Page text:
Much of the childcare infrastructure in the United States was built by women of color, yet historically they've never been paid what they're worth. It's time for society to recognize this and support this vital industry before it collapses. These small business owners, early childhood educators and caregivers are the invisible engine that pulls American women into the workforce and propel the country's economy. They are essential to the United States' economic recovery but feel abandoned by lawmakers.
As Motherly reported last week, the U.S. stands to lose 40% of its childcare centers without government funding. This will have a devastating impact on American families, as even more working mothers will be forced out of the workforce, but the looming closure of childcare centers and day homes will be felt disproportionately by BIPOC women who will lose their small businesses or jobs.
That's because, according to the U.S. Small Business Administration, 60% of businesses in the childcare industry are minority-owned. Childcare has the third-largest share of minority business owners of all industries, with only home health care services and taxi/limo services seeing a greater share of minority owners.
And according to the Center for the Study of Child Care Employment at the University of California, Berkeley, 40% of workers in childcare centers and home-based day cares identify as people of color, and almost 50% of unlisted, home-based childcare providers are people of color. The Center notes that "nationally, African American early educators are disproportionately represented among the [early childhood education] workforce who teach infants and/or toddlers."
Historically, these workers are vastly underpaid and under appreciated. As Motherly reported last year, on average, America's childcare workers make less than Amazon delivery drivers.
Keesha M. Middlemass, Ph.D. is an associate professor in the Department of Political Science at Howard University. She says it is time for America to recognize the racism that's inherent in the country's childcare system.
"We all uplift mothers, but we don't uplift the largely Black and Brown women that take care of children," she explains to Motherly. "When you start thinking about who takes care of children before they're in school full time, it really tends to be women of color. They are underpaid and don't have any really support in the legislative branch of government that could actually improve funding and improve pay."
Why do we expect Black and Brown women to do this work for so little?
As Middlemass points out, childcare in the United States is prohibitively expensive for many lower-income families, but the high costs of preschool care doesn't translate into high wages for the women doing the care work. They're incredibly underpaid in most cases, an injustice that echos the legacy of slavery in the United States.
Middlemass explains that the lack of investment to support childcare workers is rooted in our biases about "who society thinks should be in the caregiving role," pointing out that American history has perpetuated "that image of the mammy, where Black women aren't even allowed to mother their own children, but are expected to mother white children."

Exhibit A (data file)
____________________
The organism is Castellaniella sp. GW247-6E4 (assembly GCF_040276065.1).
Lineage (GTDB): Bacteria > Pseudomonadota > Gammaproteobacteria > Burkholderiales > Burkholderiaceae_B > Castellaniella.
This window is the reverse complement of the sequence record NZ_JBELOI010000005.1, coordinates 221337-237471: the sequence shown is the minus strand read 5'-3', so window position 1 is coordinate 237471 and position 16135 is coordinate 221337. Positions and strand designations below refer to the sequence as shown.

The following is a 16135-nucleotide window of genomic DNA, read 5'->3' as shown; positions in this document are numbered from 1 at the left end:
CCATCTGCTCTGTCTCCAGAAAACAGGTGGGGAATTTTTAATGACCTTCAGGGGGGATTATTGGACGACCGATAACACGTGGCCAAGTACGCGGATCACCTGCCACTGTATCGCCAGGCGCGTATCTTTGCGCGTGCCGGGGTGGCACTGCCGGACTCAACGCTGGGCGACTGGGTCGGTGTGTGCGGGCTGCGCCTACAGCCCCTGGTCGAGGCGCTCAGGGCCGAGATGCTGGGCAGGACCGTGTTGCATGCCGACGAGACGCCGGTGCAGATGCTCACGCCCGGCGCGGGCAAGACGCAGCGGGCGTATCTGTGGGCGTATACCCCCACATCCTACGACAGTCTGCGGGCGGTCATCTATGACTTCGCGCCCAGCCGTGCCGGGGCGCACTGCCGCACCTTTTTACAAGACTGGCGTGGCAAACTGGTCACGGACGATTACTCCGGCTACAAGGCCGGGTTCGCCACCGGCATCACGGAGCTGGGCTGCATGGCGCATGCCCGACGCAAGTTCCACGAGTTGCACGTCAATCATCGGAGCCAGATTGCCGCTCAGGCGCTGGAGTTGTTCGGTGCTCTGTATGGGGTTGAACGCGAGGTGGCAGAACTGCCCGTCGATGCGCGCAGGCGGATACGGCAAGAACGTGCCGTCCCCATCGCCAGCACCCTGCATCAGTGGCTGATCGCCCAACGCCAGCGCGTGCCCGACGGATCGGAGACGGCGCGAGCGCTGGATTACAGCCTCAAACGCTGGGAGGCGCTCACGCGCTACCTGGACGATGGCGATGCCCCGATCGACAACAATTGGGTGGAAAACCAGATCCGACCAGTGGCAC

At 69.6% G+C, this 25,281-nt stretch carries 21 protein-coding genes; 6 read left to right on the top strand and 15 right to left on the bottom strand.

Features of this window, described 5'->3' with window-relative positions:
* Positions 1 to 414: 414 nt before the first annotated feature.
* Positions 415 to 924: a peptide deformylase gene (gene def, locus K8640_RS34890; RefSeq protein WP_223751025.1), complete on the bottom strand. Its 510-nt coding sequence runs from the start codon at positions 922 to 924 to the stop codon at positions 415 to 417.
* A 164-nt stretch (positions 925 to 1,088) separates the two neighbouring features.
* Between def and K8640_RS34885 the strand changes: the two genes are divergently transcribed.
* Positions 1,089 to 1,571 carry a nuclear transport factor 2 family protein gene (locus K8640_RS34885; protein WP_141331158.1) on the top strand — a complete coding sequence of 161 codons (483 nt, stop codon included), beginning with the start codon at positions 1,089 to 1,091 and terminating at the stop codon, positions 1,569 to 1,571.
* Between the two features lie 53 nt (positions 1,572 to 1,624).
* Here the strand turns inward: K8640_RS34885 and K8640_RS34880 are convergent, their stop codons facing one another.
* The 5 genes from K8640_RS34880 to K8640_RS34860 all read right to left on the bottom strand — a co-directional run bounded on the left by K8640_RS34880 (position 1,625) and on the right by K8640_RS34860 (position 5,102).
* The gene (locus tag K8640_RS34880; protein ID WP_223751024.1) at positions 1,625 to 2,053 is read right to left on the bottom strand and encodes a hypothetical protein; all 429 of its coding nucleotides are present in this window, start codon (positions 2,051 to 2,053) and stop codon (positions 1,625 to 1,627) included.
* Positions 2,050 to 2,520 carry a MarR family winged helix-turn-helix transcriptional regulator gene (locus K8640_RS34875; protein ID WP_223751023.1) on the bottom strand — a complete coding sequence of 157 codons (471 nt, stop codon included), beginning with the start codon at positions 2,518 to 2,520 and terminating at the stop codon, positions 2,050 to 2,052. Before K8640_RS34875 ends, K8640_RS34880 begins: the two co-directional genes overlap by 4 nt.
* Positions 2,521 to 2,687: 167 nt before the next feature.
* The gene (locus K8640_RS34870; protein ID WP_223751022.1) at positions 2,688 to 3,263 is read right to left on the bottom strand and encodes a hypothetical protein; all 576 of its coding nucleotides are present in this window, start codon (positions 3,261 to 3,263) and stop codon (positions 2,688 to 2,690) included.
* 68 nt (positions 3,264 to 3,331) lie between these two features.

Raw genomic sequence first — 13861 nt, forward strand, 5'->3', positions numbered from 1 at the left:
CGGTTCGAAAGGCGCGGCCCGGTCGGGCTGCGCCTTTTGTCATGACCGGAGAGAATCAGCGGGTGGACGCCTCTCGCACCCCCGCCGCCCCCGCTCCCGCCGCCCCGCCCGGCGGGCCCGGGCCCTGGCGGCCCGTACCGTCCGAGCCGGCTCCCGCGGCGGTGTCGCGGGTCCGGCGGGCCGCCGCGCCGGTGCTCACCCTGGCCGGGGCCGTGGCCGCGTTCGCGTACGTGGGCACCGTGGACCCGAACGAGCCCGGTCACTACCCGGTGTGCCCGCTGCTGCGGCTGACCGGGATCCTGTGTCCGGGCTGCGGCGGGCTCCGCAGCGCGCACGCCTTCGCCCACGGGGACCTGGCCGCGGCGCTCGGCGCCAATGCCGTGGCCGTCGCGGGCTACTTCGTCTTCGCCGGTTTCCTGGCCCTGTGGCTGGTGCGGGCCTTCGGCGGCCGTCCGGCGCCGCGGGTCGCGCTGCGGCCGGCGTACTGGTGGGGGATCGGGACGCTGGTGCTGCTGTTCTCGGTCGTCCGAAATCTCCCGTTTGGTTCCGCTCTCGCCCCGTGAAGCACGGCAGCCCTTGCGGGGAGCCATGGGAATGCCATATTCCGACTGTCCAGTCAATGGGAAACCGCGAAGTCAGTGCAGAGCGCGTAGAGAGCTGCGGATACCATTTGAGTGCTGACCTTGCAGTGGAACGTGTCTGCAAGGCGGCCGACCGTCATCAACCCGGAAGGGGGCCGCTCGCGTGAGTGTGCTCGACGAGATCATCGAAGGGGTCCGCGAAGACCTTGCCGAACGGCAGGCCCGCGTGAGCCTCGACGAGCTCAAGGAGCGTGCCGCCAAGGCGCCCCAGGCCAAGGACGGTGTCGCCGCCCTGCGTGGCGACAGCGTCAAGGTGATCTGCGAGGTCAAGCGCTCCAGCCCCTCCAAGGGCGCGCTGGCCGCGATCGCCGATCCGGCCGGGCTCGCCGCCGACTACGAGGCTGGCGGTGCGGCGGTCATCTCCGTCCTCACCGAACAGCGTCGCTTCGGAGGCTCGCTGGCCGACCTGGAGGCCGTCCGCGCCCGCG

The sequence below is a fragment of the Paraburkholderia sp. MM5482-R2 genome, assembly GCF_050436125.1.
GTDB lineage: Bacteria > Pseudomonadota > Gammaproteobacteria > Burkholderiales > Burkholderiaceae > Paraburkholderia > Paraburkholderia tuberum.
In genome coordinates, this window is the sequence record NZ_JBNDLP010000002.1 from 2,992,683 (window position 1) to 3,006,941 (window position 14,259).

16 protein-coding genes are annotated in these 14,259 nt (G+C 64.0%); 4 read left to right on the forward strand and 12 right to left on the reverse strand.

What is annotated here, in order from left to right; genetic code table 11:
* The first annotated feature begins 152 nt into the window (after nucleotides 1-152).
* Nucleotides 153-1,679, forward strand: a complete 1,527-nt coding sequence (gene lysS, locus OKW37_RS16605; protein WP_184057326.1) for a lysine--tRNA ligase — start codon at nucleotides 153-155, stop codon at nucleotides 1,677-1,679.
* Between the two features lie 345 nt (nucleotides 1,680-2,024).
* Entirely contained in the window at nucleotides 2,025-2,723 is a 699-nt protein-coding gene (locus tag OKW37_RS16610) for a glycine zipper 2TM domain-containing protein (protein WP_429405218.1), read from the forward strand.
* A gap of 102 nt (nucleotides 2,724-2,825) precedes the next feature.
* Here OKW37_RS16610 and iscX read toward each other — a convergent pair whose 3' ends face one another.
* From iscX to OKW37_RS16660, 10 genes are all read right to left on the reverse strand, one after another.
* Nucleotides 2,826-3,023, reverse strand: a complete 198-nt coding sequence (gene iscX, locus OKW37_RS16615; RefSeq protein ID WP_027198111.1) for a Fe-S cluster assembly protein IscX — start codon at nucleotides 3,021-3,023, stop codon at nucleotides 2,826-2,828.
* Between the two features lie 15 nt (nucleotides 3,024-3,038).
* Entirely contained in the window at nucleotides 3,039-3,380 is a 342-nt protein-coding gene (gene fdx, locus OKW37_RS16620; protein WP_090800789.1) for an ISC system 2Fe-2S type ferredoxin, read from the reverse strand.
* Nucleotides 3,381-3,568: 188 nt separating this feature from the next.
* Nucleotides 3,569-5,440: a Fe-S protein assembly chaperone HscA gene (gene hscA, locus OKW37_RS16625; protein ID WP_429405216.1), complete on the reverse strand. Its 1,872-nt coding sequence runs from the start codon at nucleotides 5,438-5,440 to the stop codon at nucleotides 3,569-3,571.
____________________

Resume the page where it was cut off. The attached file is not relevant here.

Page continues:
A legacy of racism, bias and barriers continues in the childcare industry
From there, Middlemass says, a lack of access to education and entrance to higher-paying industries sees "Black women, particularly, but also Latinas, funneled into particular types of jobs around caregiving."
Consider how in the K-12 school system about 80% of teachers are white, according to the U.S. Department of Education. Barriers to higher education keep Black, Latinx and immigrant workers out of the elementary and high school teaching pool, and push them into the even lower paying industry of early childhood education, which is incorrectly perceived as lower skilled work.
And even in the industry, systemic racism can keep women of color from occupying the highest paying roles. Women of color working in childcare centers are more likely to work as aides or assistants to white women, as the Center for the Study of Child Care Employment noted in 2019. In New York, Black workers are overrepresented in aide and assistant roles compared to white workers, and in California, Latina workers are more likely to be aides and assistants compared white peers, who are more likely to be in teaching roles.
The United States needs to invest in its caregivers—now
As so many economists have stated in recent weeks, there will be no economic recovery for the United States without support for the childcare sector. And because BIPOC women are so overrepresented in the childcare industry, there simply cannot be an economic recovery for the United States without an investment in BIPOC early childhood educators.
The Paycheck Protection Program (PPP) has not benefited 50% of minority-owned childcare businesses, a new survey by the National Association for the Education of Young Children shows. Only 12% of minority-owned childcare businesses have not had to lay off or furlough staff, compared to 27% of the industry overall.
Middlemass is calling for grants for families to pay for care, as well as grants for childcare business owners and grants for workforce development. She also believes, like many early childhood education advocates, that childcare should be part of the K-12 education system.
Childcare should be expensive, Middlemass explains, because we are asking for small class sizes, increasingly credentialed workers and quality caregiving and we need to pay people fairly to provide that...but right now the U.S. childcare system is being subsidized by the BIPOC women who keep the rest of us working.
And that is an injustice the country must address.
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